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DOJ joins Trump lawsuit seeking to block release of his tax returns

Image: Cyrus Vance
Manhattan District Attorney Cyrus Vance speaks during a press conference on May 16, 2018 in New York City. Copyright Kevin Hagen Getty Images
Copyright Kevin Hagen Getty Images
By Tom Winter and Rich Schapiro with NBC News Politics
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The Manhattan District Attorney's Office is seeking the financial records as part of a probe into hush money payments to two women claiming affairs with Trump.


The Justice Department is joining President Donald Trump in his legal battle to block the release of his tax returns to state prosecutors investigating the Trump Organization, according to court papers filed Wednesday.

Manhattan District Attorney Cyrus Vance is seeking eight years of Trump's personal and corporate tax returns as part of a criminal investigation into the Trump Organization over hush money payments made to two women who have alleged affairs with Trump before he became president.

The president's lawyers filed a lawsuit in federal court late last month seeking to block the subpoena. The suit says Vance isn't entitled to the returns and a sitting president cannot be criminally investigated.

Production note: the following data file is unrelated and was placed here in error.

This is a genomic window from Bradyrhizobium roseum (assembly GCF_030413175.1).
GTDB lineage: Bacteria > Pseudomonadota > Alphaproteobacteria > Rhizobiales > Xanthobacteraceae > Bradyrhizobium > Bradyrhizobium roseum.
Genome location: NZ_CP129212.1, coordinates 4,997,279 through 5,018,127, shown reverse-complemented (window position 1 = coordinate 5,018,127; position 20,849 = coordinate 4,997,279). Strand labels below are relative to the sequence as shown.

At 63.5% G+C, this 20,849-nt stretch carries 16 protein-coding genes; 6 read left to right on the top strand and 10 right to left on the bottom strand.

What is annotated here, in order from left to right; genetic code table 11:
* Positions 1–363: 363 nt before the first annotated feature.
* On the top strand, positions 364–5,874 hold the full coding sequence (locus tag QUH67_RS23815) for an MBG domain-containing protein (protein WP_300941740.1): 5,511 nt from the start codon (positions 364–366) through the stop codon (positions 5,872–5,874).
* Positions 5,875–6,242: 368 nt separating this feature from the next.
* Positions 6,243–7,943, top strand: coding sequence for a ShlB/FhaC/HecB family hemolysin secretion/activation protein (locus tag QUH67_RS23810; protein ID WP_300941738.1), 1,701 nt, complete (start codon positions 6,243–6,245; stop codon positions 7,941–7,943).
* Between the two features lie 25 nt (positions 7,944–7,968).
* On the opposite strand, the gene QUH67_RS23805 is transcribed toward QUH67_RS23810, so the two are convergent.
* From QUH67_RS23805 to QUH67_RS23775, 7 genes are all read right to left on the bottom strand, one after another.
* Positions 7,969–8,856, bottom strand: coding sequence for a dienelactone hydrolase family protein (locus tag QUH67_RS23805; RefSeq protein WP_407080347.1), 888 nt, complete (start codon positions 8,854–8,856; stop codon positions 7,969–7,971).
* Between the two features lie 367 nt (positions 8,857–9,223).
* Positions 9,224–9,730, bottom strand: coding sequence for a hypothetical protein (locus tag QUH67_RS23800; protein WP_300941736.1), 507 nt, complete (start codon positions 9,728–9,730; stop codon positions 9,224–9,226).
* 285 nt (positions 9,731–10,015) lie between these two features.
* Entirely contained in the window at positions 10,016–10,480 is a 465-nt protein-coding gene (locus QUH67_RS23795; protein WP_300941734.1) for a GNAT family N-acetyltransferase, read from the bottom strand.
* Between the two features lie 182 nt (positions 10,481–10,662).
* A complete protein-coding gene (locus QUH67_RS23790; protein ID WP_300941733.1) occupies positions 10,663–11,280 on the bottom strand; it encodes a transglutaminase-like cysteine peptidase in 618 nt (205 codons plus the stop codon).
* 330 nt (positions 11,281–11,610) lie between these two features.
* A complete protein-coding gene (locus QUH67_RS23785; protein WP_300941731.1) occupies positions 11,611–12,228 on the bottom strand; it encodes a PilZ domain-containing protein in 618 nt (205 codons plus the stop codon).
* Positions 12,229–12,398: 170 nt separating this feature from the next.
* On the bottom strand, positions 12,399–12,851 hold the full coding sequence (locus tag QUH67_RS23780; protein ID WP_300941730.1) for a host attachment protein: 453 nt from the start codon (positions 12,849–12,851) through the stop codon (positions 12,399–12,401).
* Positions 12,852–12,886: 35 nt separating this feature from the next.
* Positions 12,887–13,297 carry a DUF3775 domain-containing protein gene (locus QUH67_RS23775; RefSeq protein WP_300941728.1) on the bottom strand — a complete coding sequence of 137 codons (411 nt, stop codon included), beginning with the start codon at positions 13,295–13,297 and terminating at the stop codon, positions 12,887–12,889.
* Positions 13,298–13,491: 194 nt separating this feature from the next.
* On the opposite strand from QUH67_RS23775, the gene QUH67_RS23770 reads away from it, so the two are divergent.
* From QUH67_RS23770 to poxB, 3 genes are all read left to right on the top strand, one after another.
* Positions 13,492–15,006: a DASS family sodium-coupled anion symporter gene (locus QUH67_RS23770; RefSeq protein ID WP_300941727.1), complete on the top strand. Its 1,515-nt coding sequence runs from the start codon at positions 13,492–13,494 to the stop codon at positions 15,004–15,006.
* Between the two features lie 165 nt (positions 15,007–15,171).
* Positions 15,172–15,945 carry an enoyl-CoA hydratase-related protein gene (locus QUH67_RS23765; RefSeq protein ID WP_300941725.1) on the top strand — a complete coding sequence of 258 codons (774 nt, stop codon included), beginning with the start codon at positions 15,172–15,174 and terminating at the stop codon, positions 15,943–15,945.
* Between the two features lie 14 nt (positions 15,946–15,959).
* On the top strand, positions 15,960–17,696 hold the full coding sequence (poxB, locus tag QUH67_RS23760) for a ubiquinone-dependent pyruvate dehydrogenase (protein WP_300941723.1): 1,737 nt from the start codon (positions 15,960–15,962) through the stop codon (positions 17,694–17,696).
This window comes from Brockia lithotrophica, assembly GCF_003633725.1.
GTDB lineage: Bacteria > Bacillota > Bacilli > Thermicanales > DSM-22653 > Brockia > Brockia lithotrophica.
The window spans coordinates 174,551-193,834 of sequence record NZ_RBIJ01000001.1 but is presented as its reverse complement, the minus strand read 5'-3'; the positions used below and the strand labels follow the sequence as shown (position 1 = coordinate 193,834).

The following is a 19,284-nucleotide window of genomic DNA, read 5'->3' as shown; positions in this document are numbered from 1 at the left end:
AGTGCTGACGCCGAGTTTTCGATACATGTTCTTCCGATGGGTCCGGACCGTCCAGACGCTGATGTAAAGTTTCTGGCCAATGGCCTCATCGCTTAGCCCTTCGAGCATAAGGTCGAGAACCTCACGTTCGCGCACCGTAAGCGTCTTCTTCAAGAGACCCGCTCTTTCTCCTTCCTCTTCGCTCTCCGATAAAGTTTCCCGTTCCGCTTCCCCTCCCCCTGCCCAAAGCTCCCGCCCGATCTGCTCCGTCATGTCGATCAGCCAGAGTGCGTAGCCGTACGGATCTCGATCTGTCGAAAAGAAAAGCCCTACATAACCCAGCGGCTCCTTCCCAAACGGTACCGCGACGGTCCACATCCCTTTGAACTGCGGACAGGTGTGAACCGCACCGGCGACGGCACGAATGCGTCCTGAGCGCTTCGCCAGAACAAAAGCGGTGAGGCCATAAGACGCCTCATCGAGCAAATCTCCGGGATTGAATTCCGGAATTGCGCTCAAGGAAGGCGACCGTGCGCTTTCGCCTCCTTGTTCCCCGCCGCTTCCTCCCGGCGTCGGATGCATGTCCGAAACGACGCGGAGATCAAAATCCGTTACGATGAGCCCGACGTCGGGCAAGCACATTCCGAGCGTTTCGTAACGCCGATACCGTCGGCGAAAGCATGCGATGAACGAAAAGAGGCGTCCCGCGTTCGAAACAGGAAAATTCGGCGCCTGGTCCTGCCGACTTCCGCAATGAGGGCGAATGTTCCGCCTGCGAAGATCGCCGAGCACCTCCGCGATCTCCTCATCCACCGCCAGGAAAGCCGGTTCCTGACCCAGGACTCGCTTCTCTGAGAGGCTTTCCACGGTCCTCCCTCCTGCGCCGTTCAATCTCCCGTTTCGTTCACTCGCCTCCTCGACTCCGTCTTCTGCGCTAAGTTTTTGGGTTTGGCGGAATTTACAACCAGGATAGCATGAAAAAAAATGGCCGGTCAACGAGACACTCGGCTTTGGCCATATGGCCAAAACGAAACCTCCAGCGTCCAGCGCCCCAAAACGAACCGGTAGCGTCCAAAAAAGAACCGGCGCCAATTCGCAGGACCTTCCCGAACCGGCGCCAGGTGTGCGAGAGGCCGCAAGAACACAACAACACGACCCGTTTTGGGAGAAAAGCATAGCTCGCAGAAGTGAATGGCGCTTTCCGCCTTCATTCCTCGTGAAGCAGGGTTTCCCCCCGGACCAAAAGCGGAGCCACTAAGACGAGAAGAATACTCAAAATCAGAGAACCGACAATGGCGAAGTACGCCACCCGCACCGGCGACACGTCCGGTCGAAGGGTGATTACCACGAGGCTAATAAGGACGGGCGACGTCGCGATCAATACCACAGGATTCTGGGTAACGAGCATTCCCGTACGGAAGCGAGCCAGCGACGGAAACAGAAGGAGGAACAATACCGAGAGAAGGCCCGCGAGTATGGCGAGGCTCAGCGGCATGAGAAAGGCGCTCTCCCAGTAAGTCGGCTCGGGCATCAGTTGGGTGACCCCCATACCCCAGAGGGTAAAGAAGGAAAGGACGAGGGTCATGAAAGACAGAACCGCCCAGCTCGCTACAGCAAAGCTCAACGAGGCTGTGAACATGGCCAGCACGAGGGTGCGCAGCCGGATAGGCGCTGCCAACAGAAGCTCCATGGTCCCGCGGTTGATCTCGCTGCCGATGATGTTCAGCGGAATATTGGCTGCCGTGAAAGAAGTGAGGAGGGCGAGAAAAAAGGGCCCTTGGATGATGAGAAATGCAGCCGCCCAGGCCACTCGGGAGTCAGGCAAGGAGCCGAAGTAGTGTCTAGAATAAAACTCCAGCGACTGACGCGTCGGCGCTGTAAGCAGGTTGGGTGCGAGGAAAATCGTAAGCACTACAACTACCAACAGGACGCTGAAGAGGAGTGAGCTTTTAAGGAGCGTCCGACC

Trump also named his accountant Mazars USA as a defendant in the suit as part of his bid to prevent his financial records from being turned over to Vance's office.

The case took a turn last week when federal prosecutors filed court papers saying they were weighing whether to intervene in the president's suit.

In the Wednesday court filing, Justice Department special counsel Joshua Gardner argues that the suit has significant implications for the country and the tax returns should not be released until it's resolved.

"The President's complaint raises a number of significant constitutional issues that potentially implicate important interests of the United States," the court filing says.

The Justice Department requests that the judge put the subpoena process on hold to allow it to prepare briefs in the case.

Vance's office declined to comment and indicated it will respond in court.

Trump's lawyers have argued that the Constitution immunizes the president from criminal investigations. Vance's office rejected that argument and questioned whether federal prosecutors should be allowed to join the lawsuit at the eleventh hour.

Vance's office is probing hush money payments made during the 2016 election to adult film star Stormy Daniels and ex-Playboy model Karen McDougal, both of whom have alleged affairs with Trump. The president has denied the affairs.

The Trump Organization has already provided 3,376 pages of records to the D.A.'s subpoenas and inquiries into the hush money payments, court documents say, but no tax records.

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